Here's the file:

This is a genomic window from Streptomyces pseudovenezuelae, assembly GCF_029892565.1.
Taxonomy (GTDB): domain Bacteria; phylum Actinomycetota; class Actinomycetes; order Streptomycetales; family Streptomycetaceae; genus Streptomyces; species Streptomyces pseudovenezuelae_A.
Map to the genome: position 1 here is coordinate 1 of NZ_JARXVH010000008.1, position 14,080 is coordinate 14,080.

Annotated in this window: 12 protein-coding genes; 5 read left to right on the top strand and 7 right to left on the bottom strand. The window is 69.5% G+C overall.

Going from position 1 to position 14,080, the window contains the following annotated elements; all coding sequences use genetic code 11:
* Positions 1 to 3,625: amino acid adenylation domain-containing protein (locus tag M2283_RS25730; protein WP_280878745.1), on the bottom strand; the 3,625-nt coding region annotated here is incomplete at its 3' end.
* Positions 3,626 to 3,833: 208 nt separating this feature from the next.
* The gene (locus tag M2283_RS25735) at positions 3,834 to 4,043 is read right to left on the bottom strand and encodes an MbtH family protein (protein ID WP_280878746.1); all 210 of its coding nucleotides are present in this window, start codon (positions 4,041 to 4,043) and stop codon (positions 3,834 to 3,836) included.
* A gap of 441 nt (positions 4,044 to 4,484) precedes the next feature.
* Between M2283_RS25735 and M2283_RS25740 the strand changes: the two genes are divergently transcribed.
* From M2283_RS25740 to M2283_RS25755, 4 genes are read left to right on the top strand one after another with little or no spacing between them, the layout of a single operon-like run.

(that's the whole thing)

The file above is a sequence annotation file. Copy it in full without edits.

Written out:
This is a genomic window from Streptomyces pseudovenezuelae, assembly GCF_029892565.1.
Taxonomy (GTDB): domain Bacteria; phylum Actinomycetota; class Actinomycetes; order Streptomycetales; family Streptomycetaceae; genus Streptomyces; species Streptomyces pseudovenezuelae_A.
Map to the genome: position 1 here is coordinate 1 of NZ_JARXVH010000008.1, position 14,080 is coordinate 14,080.

Annotated in this window: 12 protein-coding genes; 5 read left to right on the top strand and 7 right to left on the bottom strand. The window is 69.5% G+C overall.

Going from position 1 to position 14,080, the window contains the following annotated elements; all coding sequences use genetic code 11:
* Positions 1 to 3,625: amino acid adenylation domain-containing protein (locus tag M2283_RS25730; protein WP_280878745.1), on the bottom strand; the 3,625-nt coding region annotated here is incomplete at its 3' end.
* Positions 3,626 to 3,833: 208 nt separating this feature from the next.
* The gene (locus tag M2283_RS25735) at positions 3,834 to 4,043 is read right to left on the bottom strand and encodes an MbtH family protein (protein ID WP_280878746.1); all 210 of its coding nucleotides are present in this window, start codon (positions 4,041 to 4,043) and stop codon (positions 3,834 to 3,836) included.
* A gap of 441 nt (positions 4,044 to 4,484) precedes the next feature.
* Between M2283_RS25735 and M2283_RS25740 the strand changes: the two genes are divergently transcribed.
* From M2283_RS25740 to M2283_RS25755, 4 genes are read left to right on the top strand one after another with little or no spacing between them, the layout of a single operon-like run.